Urogynecology and COVID-19: What You Should Know

There’s not a single person whose life hasn’t been completely upended by COVID-19: parents, employees, students, essential service workers, and of course, patients and healthcare providers.

The challenge of COVID-19 is that what we know about it is constantly changing, which can make it hard to determine our “new normal.” 

Since our state has been hit hard, Dr. Peter Khamvongsa and his dedicated team here at the Miami Institute of Urogynecology and Minimally Invasive Surgery continue to provide in-person care — with the strictest safety precautions in place — and telehealth services when necessary.

Here’s some info on what urogynecology actually is, and how we are able to safely provide care in the time of COVID-19.

What is urogynecology?

Urogynecologic care is a special subset of overall gynecological and obstetrics care. It specifically addresses women whose problems include:

What urogynecologic care are you providing in the time of COVID-19?

Vaginal and urinary health issues shouldn’t wait.

Dr. Khamvongsa is providing in-person diagnostic exams and procedures like cystoscopy, a procedure where he uses a small tube equipped with a camera to look at your bladder’s lining and your urethra. 

He’s also still performing hysteroscopies and laparoscopies to examine your uterine and pelvic issues respectively. This includes fertility problems, endometriosis, and fibroids. Dr. Khamvongsa is also offering urodynamic testing, which checks for problems that may affect your urinary abilities. 

How has your office made urogynecologic care safe during COVID-19?

Our approach to treating patients is now centered around the conviction that you can’t go overboard with safety protocols. 

We specifically looked to the Florida Medical Association for guidance on COVID-19 best practices, as defined by the Centers for Disease Control (CDC), the American Medical Association (AMA), and the Florida Department of Health Guidance (FDOH)

These reputable and trusted entities offer critical guidance for healthcare. We’re providing our services with the following precautions in place:

When you arrive at our office, we will ask you these questions and take your temperature. Then we immediately ask that you wash your hands and then take you to a room. 

To minimize the risk of exposure to anyone in our building, we require those who accompany you to your appointment to either wait downstairs or in their vehicle rather than being present in the examination room.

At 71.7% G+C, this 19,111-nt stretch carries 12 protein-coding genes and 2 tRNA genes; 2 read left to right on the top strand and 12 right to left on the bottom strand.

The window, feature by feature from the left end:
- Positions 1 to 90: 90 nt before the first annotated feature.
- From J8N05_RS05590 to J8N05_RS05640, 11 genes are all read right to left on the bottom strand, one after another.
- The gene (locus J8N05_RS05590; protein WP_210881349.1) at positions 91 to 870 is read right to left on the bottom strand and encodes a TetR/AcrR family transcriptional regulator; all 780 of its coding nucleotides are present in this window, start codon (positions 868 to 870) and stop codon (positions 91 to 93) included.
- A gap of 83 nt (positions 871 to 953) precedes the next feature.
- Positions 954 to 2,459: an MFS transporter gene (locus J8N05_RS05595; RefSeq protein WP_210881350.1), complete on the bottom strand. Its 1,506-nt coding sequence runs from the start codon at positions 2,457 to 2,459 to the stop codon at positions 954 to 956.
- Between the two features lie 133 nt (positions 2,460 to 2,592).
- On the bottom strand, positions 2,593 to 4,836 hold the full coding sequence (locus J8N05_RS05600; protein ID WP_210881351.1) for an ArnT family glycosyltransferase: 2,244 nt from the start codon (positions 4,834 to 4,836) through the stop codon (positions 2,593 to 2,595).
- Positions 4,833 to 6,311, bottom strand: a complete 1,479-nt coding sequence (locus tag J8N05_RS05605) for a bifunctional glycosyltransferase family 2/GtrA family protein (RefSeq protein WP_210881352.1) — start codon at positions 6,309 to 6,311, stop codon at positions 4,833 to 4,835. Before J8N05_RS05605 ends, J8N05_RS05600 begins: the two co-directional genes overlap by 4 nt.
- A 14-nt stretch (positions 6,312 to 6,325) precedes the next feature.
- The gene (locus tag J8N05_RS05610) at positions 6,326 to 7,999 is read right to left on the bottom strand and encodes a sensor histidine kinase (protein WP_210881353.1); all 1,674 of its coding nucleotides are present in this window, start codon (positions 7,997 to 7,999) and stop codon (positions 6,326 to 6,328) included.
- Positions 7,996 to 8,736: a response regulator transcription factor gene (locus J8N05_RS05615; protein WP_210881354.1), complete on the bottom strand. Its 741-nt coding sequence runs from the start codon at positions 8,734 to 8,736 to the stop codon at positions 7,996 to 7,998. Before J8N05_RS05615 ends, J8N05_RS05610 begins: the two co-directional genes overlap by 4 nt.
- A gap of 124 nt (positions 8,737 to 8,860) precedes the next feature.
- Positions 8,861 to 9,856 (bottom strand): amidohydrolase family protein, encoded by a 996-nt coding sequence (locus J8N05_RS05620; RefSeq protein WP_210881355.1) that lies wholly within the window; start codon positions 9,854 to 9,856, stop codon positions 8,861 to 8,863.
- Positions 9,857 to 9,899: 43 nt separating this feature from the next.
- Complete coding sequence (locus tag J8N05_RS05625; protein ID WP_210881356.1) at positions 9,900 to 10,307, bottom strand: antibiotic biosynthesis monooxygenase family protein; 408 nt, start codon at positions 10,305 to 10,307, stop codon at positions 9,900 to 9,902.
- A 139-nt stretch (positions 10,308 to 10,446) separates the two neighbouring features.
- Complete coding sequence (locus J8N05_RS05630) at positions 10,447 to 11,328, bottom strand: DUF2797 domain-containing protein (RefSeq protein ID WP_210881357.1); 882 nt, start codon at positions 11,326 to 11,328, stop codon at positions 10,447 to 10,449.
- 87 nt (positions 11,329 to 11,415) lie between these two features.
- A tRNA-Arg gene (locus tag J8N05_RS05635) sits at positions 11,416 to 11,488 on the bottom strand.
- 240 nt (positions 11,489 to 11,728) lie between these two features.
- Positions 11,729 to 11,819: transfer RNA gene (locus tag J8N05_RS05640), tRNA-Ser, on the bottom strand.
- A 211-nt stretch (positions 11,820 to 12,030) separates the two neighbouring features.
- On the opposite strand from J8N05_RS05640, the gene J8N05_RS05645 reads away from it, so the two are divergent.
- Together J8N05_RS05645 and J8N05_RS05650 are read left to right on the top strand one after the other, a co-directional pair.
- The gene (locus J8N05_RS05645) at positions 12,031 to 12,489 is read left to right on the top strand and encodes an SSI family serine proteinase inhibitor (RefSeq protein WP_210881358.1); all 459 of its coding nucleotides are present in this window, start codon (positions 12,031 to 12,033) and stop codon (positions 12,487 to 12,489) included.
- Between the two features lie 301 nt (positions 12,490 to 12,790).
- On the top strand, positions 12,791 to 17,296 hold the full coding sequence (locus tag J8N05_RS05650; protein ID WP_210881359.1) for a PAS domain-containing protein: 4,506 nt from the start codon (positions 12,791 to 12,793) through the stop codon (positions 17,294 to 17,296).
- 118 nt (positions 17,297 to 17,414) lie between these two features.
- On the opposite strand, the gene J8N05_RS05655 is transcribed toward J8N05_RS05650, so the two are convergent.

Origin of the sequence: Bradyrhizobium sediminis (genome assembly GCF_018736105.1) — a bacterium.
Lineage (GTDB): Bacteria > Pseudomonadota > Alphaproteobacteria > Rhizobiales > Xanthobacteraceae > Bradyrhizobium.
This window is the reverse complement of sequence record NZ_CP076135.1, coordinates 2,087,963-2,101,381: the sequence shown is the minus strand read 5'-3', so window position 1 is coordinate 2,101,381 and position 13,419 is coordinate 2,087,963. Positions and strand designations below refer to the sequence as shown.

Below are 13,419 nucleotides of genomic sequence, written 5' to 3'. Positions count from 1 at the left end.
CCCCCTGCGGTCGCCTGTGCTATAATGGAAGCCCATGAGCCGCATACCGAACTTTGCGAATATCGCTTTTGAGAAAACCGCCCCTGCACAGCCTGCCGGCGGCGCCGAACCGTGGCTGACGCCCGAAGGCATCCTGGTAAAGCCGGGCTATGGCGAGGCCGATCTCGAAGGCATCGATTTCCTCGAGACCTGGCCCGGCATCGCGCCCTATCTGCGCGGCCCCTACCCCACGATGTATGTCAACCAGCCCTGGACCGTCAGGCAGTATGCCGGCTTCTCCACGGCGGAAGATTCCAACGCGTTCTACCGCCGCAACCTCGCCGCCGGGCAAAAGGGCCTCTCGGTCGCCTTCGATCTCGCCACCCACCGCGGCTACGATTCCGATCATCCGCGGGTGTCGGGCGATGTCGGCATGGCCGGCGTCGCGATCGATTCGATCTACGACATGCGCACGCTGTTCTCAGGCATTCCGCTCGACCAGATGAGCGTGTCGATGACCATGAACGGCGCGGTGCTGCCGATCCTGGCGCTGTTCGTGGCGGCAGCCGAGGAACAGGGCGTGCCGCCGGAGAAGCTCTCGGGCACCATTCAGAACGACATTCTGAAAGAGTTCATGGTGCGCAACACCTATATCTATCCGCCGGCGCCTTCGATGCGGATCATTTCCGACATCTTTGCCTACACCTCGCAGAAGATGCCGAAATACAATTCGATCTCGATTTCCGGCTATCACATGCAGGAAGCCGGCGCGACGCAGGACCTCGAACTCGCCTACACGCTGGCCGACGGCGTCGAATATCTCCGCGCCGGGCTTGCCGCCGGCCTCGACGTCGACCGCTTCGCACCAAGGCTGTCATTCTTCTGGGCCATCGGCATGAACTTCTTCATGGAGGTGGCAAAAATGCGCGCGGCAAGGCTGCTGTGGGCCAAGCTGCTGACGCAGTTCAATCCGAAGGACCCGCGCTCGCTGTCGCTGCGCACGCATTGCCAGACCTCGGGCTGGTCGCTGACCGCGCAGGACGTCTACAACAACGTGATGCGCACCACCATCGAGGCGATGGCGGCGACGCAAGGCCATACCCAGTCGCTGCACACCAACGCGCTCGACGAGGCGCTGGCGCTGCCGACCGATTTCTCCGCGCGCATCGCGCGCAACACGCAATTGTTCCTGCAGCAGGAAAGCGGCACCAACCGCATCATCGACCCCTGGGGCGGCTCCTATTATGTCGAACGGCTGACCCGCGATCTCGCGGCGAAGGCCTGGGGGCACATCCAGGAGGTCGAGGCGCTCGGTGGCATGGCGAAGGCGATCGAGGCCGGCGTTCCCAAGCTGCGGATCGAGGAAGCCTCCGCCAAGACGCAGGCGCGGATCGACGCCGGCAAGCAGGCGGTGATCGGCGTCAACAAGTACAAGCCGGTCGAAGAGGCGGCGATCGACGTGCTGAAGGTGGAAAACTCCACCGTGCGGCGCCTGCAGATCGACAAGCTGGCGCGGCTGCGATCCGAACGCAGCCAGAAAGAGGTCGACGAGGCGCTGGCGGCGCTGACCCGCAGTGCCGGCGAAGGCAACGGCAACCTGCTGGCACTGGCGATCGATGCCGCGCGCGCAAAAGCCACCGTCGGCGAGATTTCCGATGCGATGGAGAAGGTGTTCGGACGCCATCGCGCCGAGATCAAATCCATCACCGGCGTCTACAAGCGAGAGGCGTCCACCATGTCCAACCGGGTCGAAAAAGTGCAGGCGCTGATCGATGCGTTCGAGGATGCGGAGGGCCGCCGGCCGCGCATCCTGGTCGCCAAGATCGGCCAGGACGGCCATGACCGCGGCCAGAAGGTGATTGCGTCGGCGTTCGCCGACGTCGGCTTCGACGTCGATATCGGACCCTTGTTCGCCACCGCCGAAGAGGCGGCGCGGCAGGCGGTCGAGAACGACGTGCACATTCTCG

These rules apply to all patients. 

Don’t hesitate to contact us for care

Your safety and well-being is our top concern, and it’s why we’ve structured our protocols as we have. Please don’t delay needed care, whether it’s a routine screening or  an appointment for a urogynecologic problem that has just arisen. 

Call our office at 786-220-8664 and we’ll walk you through how things will go during your appointment. You can also request an appointment by using our online booking tool.

You Might Also Enjoy...

My Libido is Plummeting: Can You Help?

A woman’s libido, or desire for sex, naturally fluctuates throughout her lifetime, but if you’re plagued by persistent low libido, it can be devastating. Learn about the whys behind low libido, and treatments that can help.

Help! Why Do I Suddenly Have Urinary Incontinence?

Few things are as uncomfortable as worrying about whether you’re going to leak urine when you least expect it, aside from when it actually happens! Learn more about female urinary incontinence here, from types to risk factors and treatments.

4 Early Signs of Menopause That Can Help You Prepare

Perimenopause — the period leading up to menopause — may last for years. You can use this time to get an idea of what your menopausal symptoms will be, and get ready by finding treatments before symptoms peak. Learn more here.

Ask These Questions at Your Next Prenatal Appointment

Pregnancy is a thrilling time, but also a period where questions abound about how to do everything right to ensure a healthy birth. Learn about the top concerns of mothers-to-be, and how your OB/GYN is truly your strongest ally.

Does Endometriosis Impact Fertility?

Endometriosis is a painful condition where your endometrial tissue grows outside your uterus and in and around your reproductive organs. Unfortunately, it can make it hard to conceive. Learn how to treat it if you’re considering having a family.